There are times when you witness something so new and different that you are sort of taken aback.
That was the case with the premiere of the new opera by Roddy Ellias and Sandra Nicholls (libretto) Sleeping Rough in the first of three powerful performances in the Arts Court Theatre as part of the Music and Beyond festival.
The piece tackles a difficult subject: homelessness. Life on the street is not easy but as those who introduced the show said, it is a social issue that many of us walk by every day, often going out of our way to avoid the person sitting on a flat piece of cardboard asking for some change.
And yet we should understand what has happened there and what will continue to happen as housing becomes more and more costly. There is always a human story behind the painful and troubled souls we see on the street.
This is where Sleeping Rough takes us. We discover the life of a man named Ted, who fled an abusive home for the streets. There he is befriended by Anna, who is a social worker. They fall in love and conceive a child. Ted can’t handle the truth of that and runs away again.
The opera opens with a young girl named Emily who tries to help a much older and much more street-hardened Ted. Emily, is in fact, Ted’s daughter, the one he abandoned so long ago. But neither knows of the relationship. She convinces him to clean up his act and eventually brings him home to meet her mother and sit down for a meal. You can guess the rest. It doesn’t end well.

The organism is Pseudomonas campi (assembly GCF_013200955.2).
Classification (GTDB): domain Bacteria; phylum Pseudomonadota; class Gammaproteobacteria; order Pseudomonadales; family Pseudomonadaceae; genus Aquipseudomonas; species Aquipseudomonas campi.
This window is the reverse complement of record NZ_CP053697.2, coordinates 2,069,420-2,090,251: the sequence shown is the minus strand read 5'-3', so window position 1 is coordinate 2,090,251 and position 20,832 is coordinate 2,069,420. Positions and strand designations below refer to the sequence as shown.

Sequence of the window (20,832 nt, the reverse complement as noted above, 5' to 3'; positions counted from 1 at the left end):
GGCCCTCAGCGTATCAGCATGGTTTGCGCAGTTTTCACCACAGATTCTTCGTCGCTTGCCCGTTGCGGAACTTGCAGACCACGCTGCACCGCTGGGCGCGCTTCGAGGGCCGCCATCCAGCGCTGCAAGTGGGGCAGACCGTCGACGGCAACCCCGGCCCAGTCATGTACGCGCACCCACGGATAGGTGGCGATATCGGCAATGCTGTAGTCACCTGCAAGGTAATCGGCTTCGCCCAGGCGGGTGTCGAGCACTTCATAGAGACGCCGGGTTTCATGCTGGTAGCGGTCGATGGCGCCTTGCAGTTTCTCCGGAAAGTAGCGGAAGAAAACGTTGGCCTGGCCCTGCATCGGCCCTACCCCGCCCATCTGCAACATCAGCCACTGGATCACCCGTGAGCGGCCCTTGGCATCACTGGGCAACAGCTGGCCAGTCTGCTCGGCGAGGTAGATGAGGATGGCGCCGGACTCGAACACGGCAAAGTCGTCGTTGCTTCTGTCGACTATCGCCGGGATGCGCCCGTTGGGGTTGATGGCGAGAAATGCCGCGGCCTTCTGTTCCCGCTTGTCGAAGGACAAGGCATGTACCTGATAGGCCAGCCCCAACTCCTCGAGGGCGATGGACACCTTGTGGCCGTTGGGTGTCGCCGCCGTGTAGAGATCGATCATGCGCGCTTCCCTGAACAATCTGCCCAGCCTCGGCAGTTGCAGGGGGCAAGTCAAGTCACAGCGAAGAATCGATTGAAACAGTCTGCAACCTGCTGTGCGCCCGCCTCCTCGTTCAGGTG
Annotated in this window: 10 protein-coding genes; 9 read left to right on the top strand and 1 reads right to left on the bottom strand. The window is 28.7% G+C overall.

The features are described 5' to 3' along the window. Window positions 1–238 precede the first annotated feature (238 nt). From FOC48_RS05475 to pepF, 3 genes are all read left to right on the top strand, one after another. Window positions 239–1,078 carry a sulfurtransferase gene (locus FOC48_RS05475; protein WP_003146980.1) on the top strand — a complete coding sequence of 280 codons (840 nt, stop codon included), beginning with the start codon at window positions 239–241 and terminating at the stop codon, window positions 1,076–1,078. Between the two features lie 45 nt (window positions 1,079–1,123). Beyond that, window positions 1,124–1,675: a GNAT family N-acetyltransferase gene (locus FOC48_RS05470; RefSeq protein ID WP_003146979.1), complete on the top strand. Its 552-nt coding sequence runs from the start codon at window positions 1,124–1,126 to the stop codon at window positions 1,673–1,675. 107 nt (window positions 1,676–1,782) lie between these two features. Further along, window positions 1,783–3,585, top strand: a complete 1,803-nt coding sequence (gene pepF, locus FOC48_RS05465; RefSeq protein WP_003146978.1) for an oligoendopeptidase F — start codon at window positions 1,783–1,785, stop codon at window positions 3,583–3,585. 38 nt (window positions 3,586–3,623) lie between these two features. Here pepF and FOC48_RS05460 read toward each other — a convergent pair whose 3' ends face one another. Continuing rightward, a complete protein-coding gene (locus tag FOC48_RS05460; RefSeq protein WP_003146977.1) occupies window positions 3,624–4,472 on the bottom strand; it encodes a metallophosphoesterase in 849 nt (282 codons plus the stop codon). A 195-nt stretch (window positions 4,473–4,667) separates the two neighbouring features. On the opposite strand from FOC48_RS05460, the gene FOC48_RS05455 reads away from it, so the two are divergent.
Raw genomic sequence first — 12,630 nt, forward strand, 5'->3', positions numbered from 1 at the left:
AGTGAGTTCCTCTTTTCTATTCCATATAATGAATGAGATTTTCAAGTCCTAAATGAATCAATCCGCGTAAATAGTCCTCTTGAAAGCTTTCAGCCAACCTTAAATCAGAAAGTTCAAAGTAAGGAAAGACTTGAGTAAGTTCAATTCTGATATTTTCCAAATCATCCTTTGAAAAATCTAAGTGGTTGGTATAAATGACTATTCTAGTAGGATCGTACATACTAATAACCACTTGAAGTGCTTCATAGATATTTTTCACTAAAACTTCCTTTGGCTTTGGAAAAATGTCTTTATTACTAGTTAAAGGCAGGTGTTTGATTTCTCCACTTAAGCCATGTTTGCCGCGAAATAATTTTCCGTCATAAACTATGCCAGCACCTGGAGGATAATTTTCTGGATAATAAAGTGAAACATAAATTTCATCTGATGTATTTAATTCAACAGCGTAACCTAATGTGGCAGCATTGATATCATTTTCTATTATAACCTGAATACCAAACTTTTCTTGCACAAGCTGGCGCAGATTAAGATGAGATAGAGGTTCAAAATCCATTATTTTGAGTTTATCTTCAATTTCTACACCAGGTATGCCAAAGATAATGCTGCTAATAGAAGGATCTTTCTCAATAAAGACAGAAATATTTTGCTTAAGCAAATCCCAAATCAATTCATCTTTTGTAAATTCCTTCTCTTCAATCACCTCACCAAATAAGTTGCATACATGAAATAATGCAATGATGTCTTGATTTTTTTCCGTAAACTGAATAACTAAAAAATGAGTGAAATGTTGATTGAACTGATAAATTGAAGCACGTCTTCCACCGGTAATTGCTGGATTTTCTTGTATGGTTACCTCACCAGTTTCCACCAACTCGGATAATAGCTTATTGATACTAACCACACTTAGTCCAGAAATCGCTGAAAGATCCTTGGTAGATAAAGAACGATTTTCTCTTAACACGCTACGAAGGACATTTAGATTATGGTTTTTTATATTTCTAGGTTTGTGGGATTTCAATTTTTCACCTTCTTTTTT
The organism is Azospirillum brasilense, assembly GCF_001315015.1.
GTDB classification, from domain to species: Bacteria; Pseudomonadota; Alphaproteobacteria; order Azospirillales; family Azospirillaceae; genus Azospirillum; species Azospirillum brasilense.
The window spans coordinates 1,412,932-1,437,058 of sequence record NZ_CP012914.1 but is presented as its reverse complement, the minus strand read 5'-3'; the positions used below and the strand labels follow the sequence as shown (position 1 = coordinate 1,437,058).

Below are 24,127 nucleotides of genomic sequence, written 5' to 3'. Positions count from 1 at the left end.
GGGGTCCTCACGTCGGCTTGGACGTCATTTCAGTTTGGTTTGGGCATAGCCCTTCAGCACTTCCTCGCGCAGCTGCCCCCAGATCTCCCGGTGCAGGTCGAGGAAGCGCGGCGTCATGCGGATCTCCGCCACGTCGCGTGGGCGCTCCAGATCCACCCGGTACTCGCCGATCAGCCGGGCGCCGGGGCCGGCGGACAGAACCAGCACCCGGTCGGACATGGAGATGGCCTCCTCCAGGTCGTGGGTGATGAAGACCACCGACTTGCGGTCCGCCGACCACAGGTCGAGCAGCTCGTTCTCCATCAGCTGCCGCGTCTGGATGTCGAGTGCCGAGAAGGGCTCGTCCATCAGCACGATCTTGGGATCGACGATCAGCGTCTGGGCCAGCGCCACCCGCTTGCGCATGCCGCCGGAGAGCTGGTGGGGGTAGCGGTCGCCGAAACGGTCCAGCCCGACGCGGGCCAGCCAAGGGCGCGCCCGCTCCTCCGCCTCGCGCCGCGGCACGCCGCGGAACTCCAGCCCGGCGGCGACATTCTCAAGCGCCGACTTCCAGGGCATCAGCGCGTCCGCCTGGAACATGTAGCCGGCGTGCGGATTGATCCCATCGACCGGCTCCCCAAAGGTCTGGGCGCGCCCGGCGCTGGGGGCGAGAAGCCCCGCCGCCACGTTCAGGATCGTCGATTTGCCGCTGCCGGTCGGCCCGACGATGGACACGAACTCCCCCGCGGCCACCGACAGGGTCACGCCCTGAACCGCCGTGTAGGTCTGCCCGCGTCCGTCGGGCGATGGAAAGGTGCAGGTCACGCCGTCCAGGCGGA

The story is a classic opera plot but the libretto is not over-burdened by syrupy emotion. It is, however, almost unrelentingly dark. There are flickers of hope that are dashed. It risks being too bleak, to be honest, but something saves that. Or should I say some things save it and us from utter despair.
These are the puppets created by Almonte’s Noreen Young. There are about 10 and they are frankly spectacular. She uses a technique that accentuates an aspect of each face and because of the flexibility of the rubber used, the faces move, channeling the wonderful singing of Helene Brunet (Anna), Felicity Williams (Emily) and Gary Dahl (Ted). Dahl replaced Ian Tamblyn who was forced to bow out because of scheduling pressures.
The full-body puppets were handled by a team of five skilled puppeteers dressed in black hoodies and looking like a street gang. The puppeteers deftly manipulated their charges but their faces, ringed by the black hoods, reminded me of dark angels surrounding a sort of medieval tableau. They created a surprising and almost ethereal image.
In particular the interactions between the talented Ottawa jazz and pop singer Kellylee Evans and Ted provided some of the best moments in the piece. Evans was the one singer to move to centre stage as she was Ted’s conscience and a sort of Greek Chorus advancing the story along.
The other vocalists were in fine form, particularly Brunet in her mother’s lament near the end of the evening. Her powerful classically trained soprano filled the black box theatre. The contrast between Williams’ jazz fluidity and Brunet was an interesting element of the music.
Ellias was working right up until rehearsals this past week on the arrangements for the piece and he has produced an fascinating blend of jazz, blues and classical sounds that carry the melancholic story to its inevitable conclusion. The score was played by an equally talented mix of 12 musicians drawn from all disciplines under the steady and confident baton of Matthew Larkin. The use of a harp, deftly played by Michelle Gott, in the performance was especially enjoyable.
Sleeping Rough should be seen for the message it delivers and for the creativity of the performance. Even more so because almost all of the artists live and work in our community or in the area. Together they have done something truly unique.
Sleeping Rough continues tonight and Thursday at the Arts Court Theatre. Information: musicandbeyond.ca